Possible removal of biblical inscription and cross from Berlin Palace causes controversy
“We do not see it as an attack on religious freedom”, said the German Evangelical Alliance. Minister of State for Culture propose to cover the Bible verse with “reflecting texts”.
EAD · BERLIN · 08 NOVEMBER 2022 · 16:35 CET
The Berlin Palace was rebuilt as a historical building, following a decision by the Bundestag (German parliament), and since 2020 it has been the headquarters of the Humboldt Forum.
During the reconstruction, it was discussed whether the cross and the inscription on the dome should also be rebuilt in their original form.
The inscription, chosen by the Prussian king Friedrich Wilhelm IV in the 19th century, combines two Bible verses, Acts 4:12 and Philippians 2:10.
It states: “There is salvation in no other, nor is there any other name given to men, but in the name of Jesus, to the glory of God the Father. That in the name of Jesus all the knees of those in heaven and on earth and under the earth should bow”.
The debate has reignited again, with critics complaining that the text expresses a political claim to the dominion of Christianity, which would contradict the democratic values of Germany and the cosmopolitan humanist spirit of the Humboldt Forum.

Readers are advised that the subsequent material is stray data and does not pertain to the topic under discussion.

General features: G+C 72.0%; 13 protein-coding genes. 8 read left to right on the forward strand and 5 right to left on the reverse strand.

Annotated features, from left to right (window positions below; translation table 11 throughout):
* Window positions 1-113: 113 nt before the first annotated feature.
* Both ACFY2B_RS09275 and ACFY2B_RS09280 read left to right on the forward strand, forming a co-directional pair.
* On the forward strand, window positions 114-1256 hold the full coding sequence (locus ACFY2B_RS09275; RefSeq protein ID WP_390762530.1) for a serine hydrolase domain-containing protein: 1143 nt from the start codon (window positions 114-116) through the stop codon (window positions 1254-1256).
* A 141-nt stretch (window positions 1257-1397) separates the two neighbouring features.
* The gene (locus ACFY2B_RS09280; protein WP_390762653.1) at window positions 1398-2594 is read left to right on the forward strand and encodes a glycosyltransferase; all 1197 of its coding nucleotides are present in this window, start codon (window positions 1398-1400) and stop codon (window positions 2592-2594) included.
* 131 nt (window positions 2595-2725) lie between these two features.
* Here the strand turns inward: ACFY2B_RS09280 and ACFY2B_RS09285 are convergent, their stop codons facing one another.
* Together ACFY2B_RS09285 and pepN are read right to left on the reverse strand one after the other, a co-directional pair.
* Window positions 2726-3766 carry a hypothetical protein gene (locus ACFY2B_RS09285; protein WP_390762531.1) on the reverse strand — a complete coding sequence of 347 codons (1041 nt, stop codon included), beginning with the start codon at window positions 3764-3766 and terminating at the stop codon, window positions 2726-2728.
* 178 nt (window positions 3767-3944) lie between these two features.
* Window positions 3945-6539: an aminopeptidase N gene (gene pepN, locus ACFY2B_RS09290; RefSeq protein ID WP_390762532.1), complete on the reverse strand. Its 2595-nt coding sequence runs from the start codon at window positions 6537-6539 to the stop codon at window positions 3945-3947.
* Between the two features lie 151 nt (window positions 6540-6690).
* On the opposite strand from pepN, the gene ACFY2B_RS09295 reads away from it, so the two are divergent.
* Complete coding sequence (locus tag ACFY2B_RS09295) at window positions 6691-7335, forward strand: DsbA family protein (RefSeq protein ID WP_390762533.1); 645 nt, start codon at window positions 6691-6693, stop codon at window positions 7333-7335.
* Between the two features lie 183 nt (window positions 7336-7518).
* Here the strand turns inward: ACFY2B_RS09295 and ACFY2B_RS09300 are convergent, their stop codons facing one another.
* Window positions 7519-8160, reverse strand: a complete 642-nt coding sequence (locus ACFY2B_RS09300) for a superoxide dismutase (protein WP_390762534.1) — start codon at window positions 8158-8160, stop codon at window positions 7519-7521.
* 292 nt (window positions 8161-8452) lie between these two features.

The Minister of State for Culture from the Green party, Claudia Roth, has proposed to temporarily cover the Bible verse “with alternative, reflecting texts”, illuminated at night by LED light, as part of an artistic project.
The federal government said in a statement that it “is aware of the problem that arises from the restoration of monarchical and Christian symbolism on the building of an institution such as the Humboldt Forum, which is justified in terms of urban planning and building culture, but which can also be interpreted politically and religiously”.
EAD: “We do not see it as an attack on religious freedom”
The German Evangelical Alliance (EAD) entered the debate with a statement, stressing that “it is the right of politics to question an inscription on a public building and to ask about its meaning for today's society. We do not see it as an attack on religious freedom”.
“But since the Palace is a historical reconstruction, which as such was decided by the Bundestag, we also see no reason to have the same debates every few years”, they add.
The EAD recognises that “a Bible verse can be misused, and of course it was used by Frederick William IV to legitimise his own power as God-given”, but “at the same time, it can be understood the other way round, and this is also how it was intended by the authors of the texts”.
The evangelical body explains that “whoever bows his knees before Christ can (and must) stand upright before any ruler and precisely not bow to him. The confession of Christ's rule is a rejection of dictatorship and tyranny”.
Evangelical support and involvement on the art project
Furthermore, the EAD supports the temporary art project, which, they believe, “can certainly contribute to promote the debate on the content of the verses”.
That is why they claim that “Christian churches should play a leading role in the project”, and warn that “the project should not be used as an attempt to defame Christian values and banish them from society”, because “Christianity belongs to Germany”.
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